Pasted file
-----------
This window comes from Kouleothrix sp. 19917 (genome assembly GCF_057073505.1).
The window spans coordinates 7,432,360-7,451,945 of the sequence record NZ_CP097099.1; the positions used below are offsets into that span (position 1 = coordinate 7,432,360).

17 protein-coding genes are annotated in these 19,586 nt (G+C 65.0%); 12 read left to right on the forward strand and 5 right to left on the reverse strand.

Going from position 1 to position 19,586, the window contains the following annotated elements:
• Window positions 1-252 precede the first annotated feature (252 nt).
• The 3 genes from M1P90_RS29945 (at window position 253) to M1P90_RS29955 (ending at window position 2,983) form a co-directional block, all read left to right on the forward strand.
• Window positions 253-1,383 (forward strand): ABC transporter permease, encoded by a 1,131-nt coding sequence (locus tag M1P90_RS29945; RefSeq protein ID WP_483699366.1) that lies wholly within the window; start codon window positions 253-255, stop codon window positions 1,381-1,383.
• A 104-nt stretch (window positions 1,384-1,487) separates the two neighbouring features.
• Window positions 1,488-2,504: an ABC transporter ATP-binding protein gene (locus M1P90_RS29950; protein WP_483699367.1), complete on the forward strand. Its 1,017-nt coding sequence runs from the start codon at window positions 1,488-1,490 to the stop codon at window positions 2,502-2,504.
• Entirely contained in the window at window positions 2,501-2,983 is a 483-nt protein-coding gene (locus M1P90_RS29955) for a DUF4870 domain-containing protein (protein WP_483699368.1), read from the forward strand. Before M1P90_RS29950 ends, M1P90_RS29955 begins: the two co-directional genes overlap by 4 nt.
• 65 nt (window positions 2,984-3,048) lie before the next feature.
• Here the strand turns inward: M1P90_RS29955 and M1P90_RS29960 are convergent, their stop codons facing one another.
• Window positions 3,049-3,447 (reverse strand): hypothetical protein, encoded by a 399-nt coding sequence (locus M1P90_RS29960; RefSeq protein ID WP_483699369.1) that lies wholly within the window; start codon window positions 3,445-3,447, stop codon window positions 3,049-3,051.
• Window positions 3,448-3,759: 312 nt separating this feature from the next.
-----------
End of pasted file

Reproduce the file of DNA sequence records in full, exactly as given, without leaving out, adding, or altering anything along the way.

This window comes from Kouleothrix sp. 19917 (genome assembly GCF_057073505.1).
The window spans coordinates 7,432,360-7,451,945 of the sequence record NZ_CP097099.1; the positions used below are offsets into that span (position 1 = coordinate 7,432,360).

17 protein-coding genes are annotated in these 19,586 nt (G+C 65.0%); 12 read left to right on the forward strand and 5 right to left on the reverse strand.

Going from position 1 to position 19,586, the window contains the following annotated elements:
• Window positions 1-252 precede the first annotated feature (252 nt).
• The 3 genes from M1P90_RS29945 (at window position 253) to M1P90_RS29955 (ending at window position 2,983) form a co-directional block, all read left to right on the forward strand.
• Window positions 253-1,383 (forward strand): ABC transporter permease, encoded by a 1,131-nt coding sequence (locus tag M1P90_RS29945; RefSeq protein ID WP_483699366.1) that lies wholly within the window; start codon window positions 253-255, stop codon window positions 1,381-1,383.
• A 104-nt stretch (window positions 1,384-1,487) separates the two neighbouring features.
• Window positions 1,488-2,504: an ABC transporter ATP-binding protein gene (locus M1P90_RS29950; protein WP_483699367.1), complete on the forward strand. Its 1,017-nt coding sequence runs from the start codon at window positions 1,488-1,490 to the stop codon at window positions 2,502-2,504.
• Entirely contained in the window at window positions 2,501-2,983 is a 483-nt protein-coding gene (locus M1P90_RS29955) for a DUF4870 domain-containing protein (protein WP_483699368.1), read from the forward strand. Before M1P90_RS29950 ends, M1P90_RS29955 begins: the two co-directional genes overlap by 4 nt.
• 65 nt (window positions 2,984-3,048) lie before the next feature.
• Here the strand turns inward: M1P90_RS29955 and M1P90_RS29960 are convergent, their stop codons facing one another.
• Window positions 3,049-3,447 (reverse strand): hypothetical protein, encoded by a 399-nt coding sequence (locus M1P90_RS29960; RefSeq protein ID WP_483699369.1) that lies wholly within the window; start codon window positions 3,445-3,447, stop codon window positions 3,049-3,051.
• Window positions 3,448-3,759: 312 nt separating this feature from the next.